Millions Watching Total Solar Eclipse

A rare total solar eclipse began in the Western state of Oregon Monday, as millions of people across the U.S. are watching the phenomenon from the Pacific to the Atlantic for the first time in 99 years.

The temperature in Oregon dropped significantly as the moon moved to cover the sun.

An estimated 200 million people live within a day’s drive of Monday’s path of totality, which starts from Oregon’s Pacific Coast, across the U.S. heartland, all the way to South Carolina’s Atlantic Coast.

WATCH: Washington, D.C. eclipse watchers on watching big event

Cities, towns and parks across the path have been prepared for an influx of people with telescopes, cameras and protective glasses to watch what NASA said it expects to be the most watched and documented eclipse in history.

More than 100,000 people gathered in Madras, a town in Oregon with a population of 7,000 and one of the first places that will witness the celestial event. According to the Los Angeles Times, the National Guard had to be called in to assist with traffic jams in Madras because so many people wanted to view the eclipse there.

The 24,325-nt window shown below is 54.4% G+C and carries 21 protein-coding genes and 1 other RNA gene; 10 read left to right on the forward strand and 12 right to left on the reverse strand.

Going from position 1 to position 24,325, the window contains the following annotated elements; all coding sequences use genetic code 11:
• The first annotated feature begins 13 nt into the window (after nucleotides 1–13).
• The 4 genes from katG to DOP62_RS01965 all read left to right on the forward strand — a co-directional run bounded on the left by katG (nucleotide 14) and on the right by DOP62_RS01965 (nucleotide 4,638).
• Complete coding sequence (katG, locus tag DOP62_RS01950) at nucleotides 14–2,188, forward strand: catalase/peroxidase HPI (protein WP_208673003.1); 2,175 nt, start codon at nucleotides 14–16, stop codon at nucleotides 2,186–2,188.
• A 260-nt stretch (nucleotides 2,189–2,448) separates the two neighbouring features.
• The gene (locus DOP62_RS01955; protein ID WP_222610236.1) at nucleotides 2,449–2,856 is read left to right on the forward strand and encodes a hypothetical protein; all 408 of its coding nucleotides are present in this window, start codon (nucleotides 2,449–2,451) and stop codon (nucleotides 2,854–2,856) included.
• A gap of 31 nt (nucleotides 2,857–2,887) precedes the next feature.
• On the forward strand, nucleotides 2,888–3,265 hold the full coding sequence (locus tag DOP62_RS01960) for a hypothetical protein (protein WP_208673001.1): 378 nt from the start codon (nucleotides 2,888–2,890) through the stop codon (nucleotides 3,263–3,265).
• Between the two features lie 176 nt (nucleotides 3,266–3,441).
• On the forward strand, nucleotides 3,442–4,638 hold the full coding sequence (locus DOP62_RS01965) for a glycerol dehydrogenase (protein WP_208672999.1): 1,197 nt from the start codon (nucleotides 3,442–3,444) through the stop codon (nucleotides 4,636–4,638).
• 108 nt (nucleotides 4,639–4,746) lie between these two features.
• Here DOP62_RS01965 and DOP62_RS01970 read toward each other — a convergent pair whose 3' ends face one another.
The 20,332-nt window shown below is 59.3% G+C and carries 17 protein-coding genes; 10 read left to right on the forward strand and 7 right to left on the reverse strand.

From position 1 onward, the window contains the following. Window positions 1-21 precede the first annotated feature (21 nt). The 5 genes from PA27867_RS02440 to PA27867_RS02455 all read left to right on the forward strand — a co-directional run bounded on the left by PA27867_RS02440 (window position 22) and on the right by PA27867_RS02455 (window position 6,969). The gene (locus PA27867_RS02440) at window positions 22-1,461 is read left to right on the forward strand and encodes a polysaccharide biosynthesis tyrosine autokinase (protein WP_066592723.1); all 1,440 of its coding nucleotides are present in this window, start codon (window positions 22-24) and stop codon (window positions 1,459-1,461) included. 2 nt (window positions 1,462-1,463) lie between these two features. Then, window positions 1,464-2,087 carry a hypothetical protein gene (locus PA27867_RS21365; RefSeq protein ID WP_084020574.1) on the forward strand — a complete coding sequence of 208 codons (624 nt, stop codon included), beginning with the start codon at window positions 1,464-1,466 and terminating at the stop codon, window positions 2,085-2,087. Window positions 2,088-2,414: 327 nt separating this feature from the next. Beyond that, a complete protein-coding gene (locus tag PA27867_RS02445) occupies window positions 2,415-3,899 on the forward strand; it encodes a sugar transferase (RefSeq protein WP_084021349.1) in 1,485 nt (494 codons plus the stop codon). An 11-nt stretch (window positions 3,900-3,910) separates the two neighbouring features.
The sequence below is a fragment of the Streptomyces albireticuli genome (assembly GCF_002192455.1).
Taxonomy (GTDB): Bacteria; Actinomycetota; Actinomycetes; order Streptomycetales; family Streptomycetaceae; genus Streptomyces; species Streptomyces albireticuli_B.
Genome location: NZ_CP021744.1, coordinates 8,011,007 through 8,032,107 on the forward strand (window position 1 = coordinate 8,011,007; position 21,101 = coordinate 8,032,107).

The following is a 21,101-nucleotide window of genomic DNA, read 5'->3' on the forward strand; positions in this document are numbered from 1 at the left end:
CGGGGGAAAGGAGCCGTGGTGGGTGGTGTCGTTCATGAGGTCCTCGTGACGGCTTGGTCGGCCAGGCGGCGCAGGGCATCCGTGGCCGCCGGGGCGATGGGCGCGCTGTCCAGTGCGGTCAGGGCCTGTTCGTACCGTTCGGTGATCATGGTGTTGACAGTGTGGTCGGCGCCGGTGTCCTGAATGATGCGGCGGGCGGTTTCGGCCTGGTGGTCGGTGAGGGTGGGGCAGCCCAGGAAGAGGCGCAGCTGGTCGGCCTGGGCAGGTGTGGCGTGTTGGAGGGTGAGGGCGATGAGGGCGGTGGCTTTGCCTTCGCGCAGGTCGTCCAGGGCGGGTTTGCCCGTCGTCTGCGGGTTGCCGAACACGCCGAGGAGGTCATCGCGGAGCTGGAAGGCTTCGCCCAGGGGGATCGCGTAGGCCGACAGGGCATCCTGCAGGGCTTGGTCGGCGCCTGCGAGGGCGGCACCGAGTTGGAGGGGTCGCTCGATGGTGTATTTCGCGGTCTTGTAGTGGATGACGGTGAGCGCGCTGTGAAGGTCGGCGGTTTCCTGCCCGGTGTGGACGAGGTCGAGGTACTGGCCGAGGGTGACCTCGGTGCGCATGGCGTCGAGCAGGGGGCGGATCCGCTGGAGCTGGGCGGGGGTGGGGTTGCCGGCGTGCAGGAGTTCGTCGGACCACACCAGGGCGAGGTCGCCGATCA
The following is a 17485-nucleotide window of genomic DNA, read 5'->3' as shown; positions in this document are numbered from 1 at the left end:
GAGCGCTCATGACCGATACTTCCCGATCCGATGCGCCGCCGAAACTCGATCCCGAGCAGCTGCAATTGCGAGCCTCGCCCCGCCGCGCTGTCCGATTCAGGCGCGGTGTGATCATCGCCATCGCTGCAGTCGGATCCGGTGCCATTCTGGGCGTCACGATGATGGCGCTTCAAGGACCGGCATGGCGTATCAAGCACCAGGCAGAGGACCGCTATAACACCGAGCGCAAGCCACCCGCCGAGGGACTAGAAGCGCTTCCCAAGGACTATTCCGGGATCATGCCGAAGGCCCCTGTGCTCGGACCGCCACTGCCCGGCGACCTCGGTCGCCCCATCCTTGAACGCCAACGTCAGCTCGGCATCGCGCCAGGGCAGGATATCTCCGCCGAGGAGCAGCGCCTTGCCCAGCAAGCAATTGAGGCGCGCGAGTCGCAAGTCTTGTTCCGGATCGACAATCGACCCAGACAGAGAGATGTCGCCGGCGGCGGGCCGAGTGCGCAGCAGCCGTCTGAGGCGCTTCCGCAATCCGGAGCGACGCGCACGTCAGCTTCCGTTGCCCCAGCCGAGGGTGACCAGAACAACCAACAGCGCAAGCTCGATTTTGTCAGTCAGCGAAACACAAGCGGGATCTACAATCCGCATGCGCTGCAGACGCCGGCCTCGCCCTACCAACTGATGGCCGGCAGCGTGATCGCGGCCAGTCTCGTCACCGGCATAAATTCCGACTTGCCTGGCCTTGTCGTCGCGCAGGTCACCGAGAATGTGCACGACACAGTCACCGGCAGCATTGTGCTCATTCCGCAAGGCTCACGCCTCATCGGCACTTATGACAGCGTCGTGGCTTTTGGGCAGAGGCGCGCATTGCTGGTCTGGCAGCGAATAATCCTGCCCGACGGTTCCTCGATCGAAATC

The total eclipse will last longest near Carbondale, Illinois at 2 minutes and 44 seconds.

“It’s chilling, it’s cool, it’s a life experience,” Gregg Toland, who traveled from Palatine, Illinois to the airport in Perryville Missouri to see the eclipse in the path of totality through his telescope, told VOA.

“It’s something you’ll never forget,” he said.

The first city to enter totality will be Lincoln Beach, Oregon, at 10:16 a.m. Pacific time and the last to exit the totality will be Charleston, South Carolina, at 2:48 p.m. EDT.

A total solar eclipse happens when the moon passes between the Earth and the sun and completely blots out the sun’s light, except for the corona of its outer atmosphere.

From Earth, the moon will appear to be the same size as the sun. This is possible because while the moon is 400 times smaller than the sun in diameter, it is also 400 times closer to Earth than the sun. When the two line up exactly, the skies go dark.

VOA’s Kane Farabaugh and Carolyn Presutti contributed to this report.

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